Let’s go through the basic features Trados offers so you can get the most out of the program. In addition to the features found in most IT tools (save, save as, etc.), Trados also has its own special features it would be worth going over quickly.

1) Project settings

Project Settings are accessible from various locations, including the top toolbar, under Home and File, and the Translation Results section in the Editor tab.

This is also where you can create, add and delete translation memories and termbases, and change their settings.

To add a translation memory, go to Project Settings => Language Pairs => Translation Memories => Use => “File-based translation memory” and select your translation memory. If you don’t have one yet, click Create and create a new TM.

Check the Update box if you want your translation memory to remember the segments you are about to translate and confirm (NB. If you don’t check this box, you will only have access to your TM in Read mode and your new entries won’t be added to it).

The Penalty box can be used to apply a penalty to the segments in your memory. In other words, if you add a penalty of “1”, for example, and your translation memory has a 100% match, it will be given one penalty point and appear as a 99% match. This can be handy if you want to double-check matches from previous projects before using them. A 100% match from Text A, for example, might not be suited to Text B, because the context or register are different.

2) Batch tasks

In the Editor, Projects and File tabs, you can run various “Batch Tasks”. In this article, I will only mention the two I use the most: Analyze Files and Pre-translate Files.

  • Analyze files: Trados will calculate the number of repetitions in your file or files. This is a practical way to estimate how much time a translation will take if it’s a project for a direct client (agencies normally send the word count with the project, so in theory you don’t need to re-run the analysis).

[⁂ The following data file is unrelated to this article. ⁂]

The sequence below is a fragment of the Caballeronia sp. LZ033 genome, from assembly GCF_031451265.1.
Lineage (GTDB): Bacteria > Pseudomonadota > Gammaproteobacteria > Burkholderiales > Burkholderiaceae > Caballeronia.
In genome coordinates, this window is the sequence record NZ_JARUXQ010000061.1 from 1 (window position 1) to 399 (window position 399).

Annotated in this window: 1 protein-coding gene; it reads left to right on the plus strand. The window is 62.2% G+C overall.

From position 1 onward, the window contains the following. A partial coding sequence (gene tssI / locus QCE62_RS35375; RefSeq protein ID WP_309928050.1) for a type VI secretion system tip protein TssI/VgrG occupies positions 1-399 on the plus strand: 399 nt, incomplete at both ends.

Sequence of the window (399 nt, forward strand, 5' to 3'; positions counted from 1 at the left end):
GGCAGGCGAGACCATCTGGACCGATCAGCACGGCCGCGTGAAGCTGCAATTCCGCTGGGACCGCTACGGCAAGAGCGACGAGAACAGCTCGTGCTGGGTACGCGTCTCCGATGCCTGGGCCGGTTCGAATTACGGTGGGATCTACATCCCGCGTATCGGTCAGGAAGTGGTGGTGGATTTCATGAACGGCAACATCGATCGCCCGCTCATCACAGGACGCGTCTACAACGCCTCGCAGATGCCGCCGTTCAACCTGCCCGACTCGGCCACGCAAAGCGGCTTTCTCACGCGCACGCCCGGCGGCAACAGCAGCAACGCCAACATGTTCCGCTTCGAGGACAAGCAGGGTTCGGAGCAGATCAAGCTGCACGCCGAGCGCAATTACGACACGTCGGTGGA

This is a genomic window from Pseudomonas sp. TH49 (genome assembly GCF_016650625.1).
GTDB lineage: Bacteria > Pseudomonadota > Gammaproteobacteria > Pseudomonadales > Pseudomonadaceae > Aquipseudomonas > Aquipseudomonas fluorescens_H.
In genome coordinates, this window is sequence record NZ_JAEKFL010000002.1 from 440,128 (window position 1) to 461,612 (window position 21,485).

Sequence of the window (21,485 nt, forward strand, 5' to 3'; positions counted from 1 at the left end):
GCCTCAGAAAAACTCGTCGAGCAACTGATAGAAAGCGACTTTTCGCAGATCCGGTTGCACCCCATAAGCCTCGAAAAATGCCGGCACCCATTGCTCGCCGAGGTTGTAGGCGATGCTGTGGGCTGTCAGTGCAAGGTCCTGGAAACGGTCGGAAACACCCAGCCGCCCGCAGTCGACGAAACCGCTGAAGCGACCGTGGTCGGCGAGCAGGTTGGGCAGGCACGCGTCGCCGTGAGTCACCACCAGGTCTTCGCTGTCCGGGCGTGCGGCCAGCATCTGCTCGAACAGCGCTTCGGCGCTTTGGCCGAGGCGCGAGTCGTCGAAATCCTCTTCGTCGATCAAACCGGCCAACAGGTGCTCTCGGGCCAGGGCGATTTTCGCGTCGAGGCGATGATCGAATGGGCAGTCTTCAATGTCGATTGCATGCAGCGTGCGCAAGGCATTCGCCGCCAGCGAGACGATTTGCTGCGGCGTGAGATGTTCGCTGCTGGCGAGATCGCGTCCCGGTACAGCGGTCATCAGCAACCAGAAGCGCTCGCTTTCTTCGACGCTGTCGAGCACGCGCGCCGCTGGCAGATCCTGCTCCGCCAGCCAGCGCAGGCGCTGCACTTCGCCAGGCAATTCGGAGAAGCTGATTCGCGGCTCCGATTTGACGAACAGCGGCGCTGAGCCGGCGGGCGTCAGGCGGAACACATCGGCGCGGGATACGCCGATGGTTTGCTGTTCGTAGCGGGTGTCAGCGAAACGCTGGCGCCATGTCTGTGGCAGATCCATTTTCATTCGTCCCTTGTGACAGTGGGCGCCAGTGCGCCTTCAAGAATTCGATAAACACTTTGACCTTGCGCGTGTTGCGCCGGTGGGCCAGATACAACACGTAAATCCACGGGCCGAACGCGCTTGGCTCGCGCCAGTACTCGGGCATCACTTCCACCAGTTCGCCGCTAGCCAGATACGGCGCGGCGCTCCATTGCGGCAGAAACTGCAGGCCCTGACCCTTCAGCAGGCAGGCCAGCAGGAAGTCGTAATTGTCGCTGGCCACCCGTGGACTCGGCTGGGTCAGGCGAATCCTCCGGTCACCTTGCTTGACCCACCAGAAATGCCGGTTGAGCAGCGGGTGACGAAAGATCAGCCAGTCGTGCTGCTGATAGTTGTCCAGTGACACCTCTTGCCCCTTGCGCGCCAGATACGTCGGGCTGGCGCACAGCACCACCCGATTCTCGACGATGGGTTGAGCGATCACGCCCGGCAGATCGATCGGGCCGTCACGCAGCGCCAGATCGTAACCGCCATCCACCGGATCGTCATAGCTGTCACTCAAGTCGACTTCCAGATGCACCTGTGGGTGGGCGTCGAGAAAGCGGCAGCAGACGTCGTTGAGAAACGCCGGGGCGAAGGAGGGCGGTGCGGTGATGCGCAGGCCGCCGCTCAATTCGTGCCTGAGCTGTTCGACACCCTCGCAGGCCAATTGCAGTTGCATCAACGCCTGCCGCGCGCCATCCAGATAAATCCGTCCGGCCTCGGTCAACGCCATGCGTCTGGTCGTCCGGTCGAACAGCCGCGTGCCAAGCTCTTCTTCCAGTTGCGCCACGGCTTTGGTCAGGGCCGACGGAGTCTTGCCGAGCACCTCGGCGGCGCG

• Pre-translate files: Trados will pre-translate your files and enter the matches from your translation memory. I would normally run this task before beginning my translation and apply a minimum match rate of 90. If you use the DeepL plugin or another built-in MT tool, you can also check the option “Apply automated translation” if no match is found. If you do this, segments will automatically be populated by your machine translation tool and you will only need to proofread them rather than having to copy and paste the translation into each segment.

3) Confirming segments

Remember that your translation memory only saves “confirmed” translations. If you simply enter your translation and move onto the next segment without confirming it, it won’t be saved in the TM, even if you save the document. The same applies if you change a confirmed segment. The new translation will only be saved in the translation memory IF you confirm the segment again.

=> To confirm a segment, hit CTRL + Enter (this takes you to the next unconfirmed segment) or CTRL + ALT + Enter (this takes you to the next segment, even if it has been confirmed). If the icon shown in the middle column is a single pencil without a tick mark, the segment has NOT been confirmed.

4) Verify and Quality Assurance

Once you have finished your translation, remember to run the quality assurance tool. To do this, go to the Review tab from Editor view and click on Verify. Before running the quality assurance process, check the settings by clicking on Project Verification settings:

This page will open, where you can change what you want to be verified:

You can, for example ask to be notified if the target segment ends with a different punctuation mark to the source segment, or if there are inconsistencies in your translation (say you have two 100% segments, and you changed one but not the other, you will have two identical source sentences with two different translations), or if there are differences between the numbers/times in the source and target, etc. You decide what matters to you.

Once you’ve finished updating your settings, click OK, click Verify to run the verification process, then go to the Messages tab on the Editor page to see the errors shown and make any changes necessary.

In the next article, we’ll look at how to translate a standard file in Trados!

This is a translation of one of my French articles (“Trados: les fonctionnalités de base“), kindly provided by the amazing Georgie Scott from Cf Language Solutions!

Categories: Trados


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